The Montane Orbiton 20 is an unusual hiking backpack which has featured in our guide to the best hiking backpacks. Designed for walking, running and biking, and for both outdoor and urban activities. For the different activities it has a hipbelt whose angle can be adjusted with stud fasteners. It arrived in the ‘run’ position. I used it like this for walking and then changed it to the ‘walk’ position. I didn’t notice any difference. In both cases the pack felt comfortable and the hipbelt fitted fine.

  • Price: $175 | £130
  • Weight: 815g
  • Capacity: 26 litres

Materials: 210D 6.6 Mini Ripstop / HydroShield nylon with PFC-free DWR | Closure: large zip top | Back system: AirZone + back system with FormKnit technology foam | Back length: 43-48cm | Hipbelt: padded | Pockets: 2 side mesh, 2 zipped hipbelt, zipped top, zipped internal, internal hydration sleeve  | Features: forward pull hip-belt, axe attachment, walking pole attachments, sternum strap with whistle, hydration bladder compatible, upper and lower side compression straps, detachable raincover | Sizes: one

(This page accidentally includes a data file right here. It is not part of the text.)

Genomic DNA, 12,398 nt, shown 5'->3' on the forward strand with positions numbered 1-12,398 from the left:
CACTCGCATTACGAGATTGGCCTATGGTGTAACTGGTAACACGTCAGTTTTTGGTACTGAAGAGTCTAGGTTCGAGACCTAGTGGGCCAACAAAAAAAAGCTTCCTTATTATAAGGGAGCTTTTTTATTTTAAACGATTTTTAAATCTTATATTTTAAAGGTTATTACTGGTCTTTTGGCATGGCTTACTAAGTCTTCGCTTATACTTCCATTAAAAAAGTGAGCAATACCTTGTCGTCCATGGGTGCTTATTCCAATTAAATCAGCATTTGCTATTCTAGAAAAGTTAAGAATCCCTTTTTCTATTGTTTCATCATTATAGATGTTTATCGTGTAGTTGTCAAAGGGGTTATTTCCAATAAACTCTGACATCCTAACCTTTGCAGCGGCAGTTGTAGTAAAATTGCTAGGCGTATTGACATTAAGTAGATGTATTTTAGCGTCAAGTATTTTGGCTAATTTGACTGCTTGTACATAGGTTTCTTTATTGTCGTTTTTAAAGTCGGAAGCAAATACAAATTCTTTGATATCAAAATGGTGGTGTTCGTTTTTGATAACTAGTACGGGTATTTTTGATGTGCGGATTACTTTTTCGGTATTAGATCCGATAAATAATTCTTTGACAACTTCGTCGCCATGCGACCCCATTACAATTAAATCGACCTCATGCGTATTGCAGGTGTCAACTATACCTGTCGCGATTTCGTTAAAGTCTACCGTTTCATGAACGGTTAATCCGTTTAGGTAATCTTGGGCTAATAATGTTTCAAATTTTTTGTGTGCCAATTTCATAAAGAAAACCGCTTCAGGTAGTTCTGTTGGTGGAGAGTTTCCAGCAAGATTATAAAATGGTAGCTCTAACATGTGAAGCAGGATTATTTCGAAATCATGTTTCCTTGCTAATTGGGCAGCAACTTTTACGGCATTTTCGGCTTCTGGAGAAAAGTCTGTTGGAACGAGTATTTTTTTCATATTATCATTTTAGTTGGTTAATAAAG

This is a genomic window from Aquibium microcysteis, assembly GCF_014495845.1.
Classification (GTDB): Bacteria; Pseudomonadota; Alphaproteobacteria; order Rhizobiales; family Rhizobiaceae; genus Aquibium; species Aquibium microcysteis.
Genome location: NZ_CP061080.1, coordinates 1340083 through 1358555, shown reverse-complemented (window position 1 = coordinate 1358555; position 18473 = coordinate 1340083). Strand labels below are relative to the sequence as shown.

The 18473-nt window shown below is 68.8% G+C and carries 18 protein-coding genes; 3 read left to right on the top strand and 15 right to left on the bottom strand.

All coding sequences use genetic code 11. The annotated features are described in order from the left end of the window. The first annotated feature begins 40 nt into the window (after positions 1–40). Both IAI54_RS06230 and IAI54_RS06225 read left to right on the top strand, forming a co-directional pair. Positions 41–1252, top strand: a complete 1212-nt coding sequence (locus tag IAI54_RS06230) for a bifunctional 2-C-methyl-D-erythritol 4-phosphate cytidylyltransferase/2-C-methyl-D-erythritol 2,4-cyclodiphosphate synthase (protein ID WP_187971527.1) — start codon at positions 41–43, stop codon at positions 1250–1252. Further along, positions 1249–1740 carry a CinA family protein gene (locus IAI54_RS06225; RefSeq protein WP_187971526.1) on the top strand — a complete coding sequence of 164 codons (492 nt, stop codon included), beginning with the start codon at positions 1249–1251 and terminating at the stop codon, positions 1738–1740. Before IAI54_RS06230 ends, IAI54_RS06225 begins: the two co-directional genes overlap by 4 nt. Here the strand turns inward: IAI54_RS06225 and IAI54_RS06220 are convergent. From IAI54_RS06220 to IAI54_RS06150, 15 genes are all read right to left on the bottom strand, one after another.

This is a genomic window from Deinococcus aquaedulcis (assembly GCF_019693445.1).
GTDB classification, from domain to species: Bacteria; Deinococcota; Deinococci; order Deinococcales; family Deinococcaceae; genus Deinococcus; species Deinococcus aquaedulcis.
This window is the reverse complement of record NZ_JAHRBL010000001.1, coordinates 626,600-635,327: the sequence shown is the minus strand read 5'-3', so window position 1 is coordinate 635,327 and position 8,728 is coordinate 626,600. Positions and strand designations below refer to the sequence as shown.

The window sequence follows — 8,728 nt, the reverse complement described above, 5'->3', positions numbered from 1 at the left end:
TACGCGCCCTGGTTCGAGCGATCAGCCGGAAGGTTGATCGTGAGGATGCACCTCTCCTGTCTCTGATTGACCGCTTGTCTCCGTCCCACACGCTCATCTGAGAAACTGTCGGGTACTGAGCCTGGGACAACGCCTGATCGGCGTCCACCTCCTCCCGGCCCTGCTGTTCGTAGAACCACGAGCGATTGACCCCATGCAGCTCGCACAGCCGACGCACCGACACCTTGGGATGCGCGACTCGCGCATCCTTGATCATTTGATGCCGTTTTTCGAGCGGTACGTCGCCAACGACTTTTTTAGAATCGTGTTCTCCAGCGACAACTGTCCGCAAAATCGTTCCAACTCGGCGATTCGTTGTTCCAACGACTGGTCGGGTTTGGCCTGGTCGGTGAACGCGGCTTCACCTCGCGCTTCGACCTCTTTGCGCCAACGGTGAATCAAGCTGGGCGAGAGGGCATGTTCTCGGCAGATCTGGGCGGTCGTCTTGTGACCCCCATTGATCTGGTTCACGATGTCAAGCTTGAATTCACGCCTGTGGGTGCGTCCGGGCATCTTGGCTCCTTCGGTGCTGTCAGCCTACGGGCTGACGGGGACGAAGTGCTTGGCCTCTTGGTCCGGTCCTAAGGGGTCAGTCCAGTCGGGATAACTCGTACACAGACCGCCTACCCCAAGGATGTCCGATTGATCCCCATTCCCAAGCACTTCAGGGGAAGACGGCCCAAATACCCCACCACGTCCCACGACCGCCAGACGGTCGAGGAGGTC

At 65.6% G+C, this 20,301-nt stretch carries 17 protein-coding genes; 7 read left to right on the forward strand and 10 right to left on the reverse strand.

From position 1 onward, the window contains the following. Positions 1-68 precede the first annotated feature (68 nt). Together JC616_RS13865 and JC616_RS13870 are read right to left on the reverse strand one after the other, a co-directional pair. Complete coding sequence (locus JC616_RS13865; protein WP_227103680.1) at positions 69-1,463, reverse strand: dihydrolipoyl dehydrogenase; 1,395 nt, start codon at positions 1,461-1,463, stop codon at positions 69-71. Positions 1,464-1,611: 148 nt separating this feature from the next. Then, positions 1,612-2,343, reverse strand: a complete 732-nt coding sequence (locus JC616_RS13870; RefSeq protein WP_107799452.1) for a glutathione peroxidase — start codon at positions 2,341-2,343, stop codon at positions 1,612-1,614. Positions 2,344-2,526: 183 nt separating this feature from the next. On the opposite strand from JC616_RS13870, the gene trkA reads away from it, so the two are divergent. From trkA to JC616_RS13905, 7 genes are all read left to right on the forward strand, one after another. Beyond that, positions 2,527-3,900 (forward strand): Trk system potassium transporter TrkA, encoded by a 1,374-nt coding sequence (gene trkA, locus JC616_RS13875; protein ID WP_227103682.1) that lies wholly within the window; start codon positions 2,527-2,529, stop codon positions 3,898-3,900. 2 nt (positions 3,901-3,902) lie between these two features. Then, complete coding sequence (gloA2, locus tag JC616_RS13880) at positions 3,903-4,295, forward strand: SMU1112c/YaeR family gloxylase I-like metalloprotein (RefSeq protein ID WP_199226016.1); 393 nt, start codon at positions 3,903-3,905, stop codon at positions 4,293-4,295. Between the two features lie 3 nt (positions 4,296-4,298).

The hipbelt, shoulder straps and back are lightly padded but it’s quite enough for a pack this size. The foam is mesh-covered and there’s an airflow channel down the back to reduce sweat build-up. As with similar designs it works to some extent.

The Montane Orbiton 20 has two compartments, each easily accessed via a long zip. The side pockets angle round the hipbelt for access while wearing the pack. They’re not very big. The more urban-compatible features are a padded laptop sleeve and a padded tablet/phone sleeve. I could do without these, but some people may find them useful.

Overall, this is a neat little pack that carries well. I think there are better choices for hillwalking though.

Chris Townsend headshot

Written and tested by Chris Townsend

Chris is 5ft 8in with a stocky build and short legs. He tested these packs during late autumn and winter on lower-level walks in the Cairngorms National Park. Conditions were wintry, with much snow and ice on the ground at times, and stormy weather. The stability of the packs certainly got a good testing, as did ease of use with gloves. Weights are from Chris’s own scales.